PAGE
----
Time is the only currency in life that truly matters. Think about it. Many people work 40+ hours a week, have babies, try to buy the house with the white picket fence, and do all of this for 40-50 years. Then, when the end of their life is nearing, they start regretting life choices and wishing they had more time to do what they truly love and want to do. When you think about it, your every day question shouldn’t be, “How can I get that thing?” But it should instead be, “What will save me time?”
8 Investments That Save Me Time (Over 20 Hours a Week!)
This post has been written by our staff writer, Kimberly Studdard.
I’m sorry, but I refuse to live my life for senseless things…things that eventually whither up, rust away, or eventually become forgotten.
Money and “things” can be renewed, but time can’t be. So I choose to live my life a little differently. Because of that, I have found ways to save me time so I can then do the things that I really want to do. Here are the 8 investments that save me time.
1) Grocery Shopping Online
I hate grocery shopping.
As much as I love getting fresh produce and vegan treats from my local stores, I hate actually going to said stores. I live in a highly populated area where stores are always busy. And, because I love shopping at four different stores (I’m difficult, okay?) it takes me forever to finish my shopping.
If I’m alone, I can get it done in about 2 hours. But when I have my child or husband with me it can turn into 4 hours easily. And I just don’t want to spend my time-fighting traffic and dealing with crowded aisles. So, I started grocery shopping online. Why? Because it saves me time of course!!
I personally use:
…since the two of them have the stores I shop at (Costco, Aldi, Sprouts, and my local Asian market).
I pay for the premium service of Instacart which is $10 a month, and it’s been worth every penny. When I first started, I thought using an online service would increase my grocery bill, due to taxes, tips, and delivery fees, but I’ve actually been under budget every single week since February. So the $10 a month is totally worth it for me to save at least 8 hours a month.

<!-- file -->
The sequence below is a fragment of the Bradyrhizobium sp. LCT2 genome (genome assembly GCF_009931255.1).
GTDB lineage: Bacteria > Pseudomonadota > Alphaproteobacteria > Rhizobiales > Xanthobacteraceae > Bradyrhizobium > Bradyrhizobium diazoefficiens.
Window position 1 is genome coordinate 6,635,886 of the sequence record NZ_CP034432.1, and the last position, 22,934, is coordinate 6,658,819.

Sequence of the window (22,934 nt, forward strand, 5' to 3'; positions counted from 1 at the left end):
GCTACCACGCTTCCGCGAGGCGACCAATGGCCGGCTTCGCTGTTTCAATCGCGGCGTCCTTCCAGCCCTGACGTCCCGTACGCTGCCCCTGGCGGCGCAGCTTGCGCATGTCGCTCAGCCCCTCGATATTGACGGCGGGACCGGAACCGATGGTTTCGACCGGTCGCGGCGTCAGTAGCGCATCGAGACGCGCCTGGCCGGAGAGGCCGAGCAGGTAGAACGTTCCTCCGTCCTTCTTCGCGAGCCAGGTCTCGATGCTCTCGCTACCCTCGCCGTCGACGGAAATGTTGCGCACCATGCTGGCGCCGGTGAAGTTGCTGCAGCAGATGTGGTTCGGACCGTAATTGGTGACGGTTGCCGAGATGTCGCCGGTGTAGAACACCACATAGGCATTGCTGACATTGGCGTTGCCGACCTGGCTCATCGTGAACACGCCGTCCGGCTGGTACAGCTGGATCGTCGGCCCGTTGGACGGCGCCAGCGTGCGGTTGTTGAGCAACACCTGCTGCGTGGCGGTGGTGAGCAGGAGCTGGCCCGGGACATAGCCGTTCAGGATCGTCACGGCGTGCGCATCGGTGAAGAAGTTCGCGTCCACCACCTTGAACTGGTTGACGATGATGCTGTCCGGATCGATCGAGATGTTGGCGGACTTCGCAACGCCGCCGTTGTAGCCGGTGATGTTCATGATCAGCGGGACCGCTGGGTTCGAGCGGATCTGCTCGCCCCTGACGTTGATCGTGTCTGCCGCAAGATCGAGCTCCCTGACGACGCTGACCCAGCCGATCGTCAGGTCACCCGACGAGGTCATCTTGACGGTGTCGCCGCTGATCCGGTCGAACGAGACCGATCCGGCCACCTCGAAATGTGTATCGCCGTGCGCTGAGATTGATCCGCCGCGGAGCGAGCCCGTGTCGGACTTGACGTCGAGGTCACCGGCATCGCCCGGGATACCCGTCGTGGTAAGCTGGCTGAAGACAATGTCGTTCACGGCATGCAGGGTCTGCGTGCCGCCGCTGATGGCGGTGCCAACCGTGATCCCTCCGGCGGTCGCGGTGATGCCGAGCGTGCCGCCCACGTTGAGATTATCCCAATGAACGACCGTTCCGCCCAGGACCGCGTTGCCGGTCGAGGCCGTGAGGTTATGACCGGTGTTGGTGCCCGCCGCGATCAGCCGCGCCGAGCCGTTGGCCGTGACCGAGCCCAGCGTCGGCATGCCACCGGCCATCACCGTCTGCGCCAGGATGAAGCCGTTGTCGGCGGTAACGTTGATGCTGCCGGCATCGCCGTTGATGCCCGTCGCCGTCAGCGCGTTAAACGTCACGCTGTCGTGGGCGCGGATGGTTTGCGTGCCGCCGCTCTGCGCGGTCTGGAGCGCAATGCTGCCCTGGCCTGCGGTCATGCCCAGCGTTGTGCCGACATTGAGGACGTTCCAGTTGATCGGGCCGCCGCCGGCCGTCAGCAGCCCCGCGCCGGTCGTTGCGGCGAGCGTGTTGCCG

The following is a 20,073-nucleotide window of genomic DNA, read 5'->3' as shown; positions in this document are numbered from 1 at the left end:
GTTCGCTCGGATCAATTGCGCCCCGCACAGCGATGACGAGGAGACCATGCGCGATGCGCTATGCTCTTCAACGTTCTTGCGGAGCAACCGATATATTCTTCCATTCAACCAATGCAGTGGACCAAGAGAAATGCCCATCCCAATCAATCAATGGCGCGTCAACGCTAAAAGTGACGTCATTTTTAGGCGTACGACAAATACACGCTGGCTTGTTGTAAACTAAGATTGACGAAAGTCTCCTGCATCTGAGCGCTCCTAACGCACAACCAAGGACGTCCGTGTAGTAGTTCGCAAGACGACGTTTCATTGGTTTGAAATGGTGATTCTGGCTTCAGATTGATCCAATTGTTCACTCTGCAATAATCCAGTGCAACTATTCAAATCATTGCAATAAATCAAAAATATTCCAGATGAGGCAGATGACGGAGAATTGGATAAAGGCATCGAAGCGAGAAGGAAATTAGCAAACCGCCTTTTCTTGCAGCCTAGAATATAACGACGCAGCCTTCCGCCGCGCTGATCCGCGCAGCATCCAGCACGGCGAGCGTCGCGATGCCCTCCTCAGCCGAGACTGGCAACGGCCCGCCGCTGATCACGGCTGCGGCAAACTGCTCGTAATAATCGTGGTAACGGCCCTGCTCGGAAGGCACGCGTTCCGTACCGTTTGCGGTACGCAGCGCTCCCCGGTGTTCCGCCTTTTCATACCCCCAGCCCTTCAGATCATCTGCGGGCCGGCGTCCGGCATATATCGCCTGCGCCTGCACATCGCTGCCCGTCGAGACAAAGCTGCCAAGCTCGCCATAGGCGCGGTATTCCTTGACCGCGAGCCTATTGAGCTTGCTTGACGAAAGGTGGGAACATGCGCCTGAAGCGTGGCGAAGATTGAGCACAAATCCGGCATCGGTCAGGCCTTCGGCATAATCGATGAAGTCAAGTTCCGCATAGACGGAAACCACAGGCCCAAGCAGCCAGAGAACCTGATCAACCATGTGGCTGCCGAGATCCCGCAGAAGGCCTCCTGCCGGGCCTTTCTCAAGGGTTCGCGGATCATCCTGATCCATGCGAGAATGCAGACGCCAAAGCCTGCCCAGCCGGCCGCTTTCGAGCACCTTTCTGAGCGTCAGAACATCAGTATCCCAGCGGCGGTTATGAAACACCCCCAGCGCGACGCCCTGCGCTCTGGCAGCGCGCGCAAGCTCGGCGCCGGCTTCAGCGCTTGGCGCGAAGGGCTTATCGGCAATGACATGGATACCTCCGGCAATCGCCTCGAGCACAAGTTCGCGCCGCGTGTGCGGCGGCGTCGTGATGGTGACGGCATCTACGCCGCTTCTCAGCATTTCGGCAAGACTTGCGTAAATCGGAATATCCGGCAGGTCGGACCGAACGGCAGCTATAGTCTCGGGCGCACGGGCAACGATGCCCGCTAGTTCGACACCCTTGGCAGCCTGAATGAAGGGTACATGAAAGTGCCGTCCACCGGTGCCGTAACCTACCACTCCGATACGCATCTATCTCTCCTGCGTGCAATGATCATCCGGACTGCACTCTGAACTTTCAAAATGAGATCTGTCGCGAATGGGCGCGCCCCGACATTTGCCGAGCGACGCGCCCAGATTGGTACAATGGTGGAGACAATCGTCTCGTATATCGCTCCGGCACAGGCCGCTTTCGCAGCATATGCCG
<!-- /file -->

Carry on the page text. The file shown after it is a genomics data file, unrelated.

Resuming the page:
2) Automated Pet Tasks
My family and I live in a second story apartment, and with a dog, that means finding time to let him out 2-3x a day. While I don’t mind taking him for walks, he’s a stubborn old dog that makes me drag him to go anywhere. This means that our walks are typically 20-25 minutes longer than they have to be.
So, I bought him a reusable pee pad for our balcony, and let him out on that a few times a day. He gets to take his time and do his business, and I just let him in and pick up any solids he left behind.
Time on my part?
…30 seconds to open the door… 😉
I also have automated pet food bowls and water bowls for my pets (we have one dog and two cats). The water refills and filters itself, and the food bowls hold food for the week, dispensing the correct amount every morning and night.
This has saved around 15 minutes a day for me, or about an hour and a half for the week.
3) Meal Prep + Convenience Meals
I work and take care of my preschooler, so I don’t have a lot of time during the week to spend in the kitchen.
Cooking breakfast, lunch, and dinner used to take me around 5 hours or more a week. So instead, I take about an hour and a half to prep meals and foods that will get my family through the week.
I don’t like meal prepping all of my meals, because we all get bored easily and have a wide array of taste buds. For example, we are obsessed with Thai, Cuban, and soul food. That’s hard to prep in less than two hours.
So instead, I prep what I know what we eat on a regular basis…
- baked tofu,
- greens and spinach, and
- fresh fruit are prepared almost every single week.
We then add these ingredients when preparing meals to cut down on time (and dishes).
Something else I do is keep some easy convenience meals on hand. We have prepared brown rice, frozen mashed cauliflower, and prepared lentils in our cupboards and freezer. If I’m ever running low on time or don’t want to cook, I know I can use these ingredients to make a meal in minutes.
I don’t know about you, but I love reading. And while nothing beats a good book in my hands, audiobooks are a great alternative. I have a goal to read around 100 books a year, and audiobooks make that goal a lot easier to obtain.
I’ll listen while…
- working out,
- meal prepping,
- working, and more.
I can easily “read” 2 or more books a week by listening to audiobooks.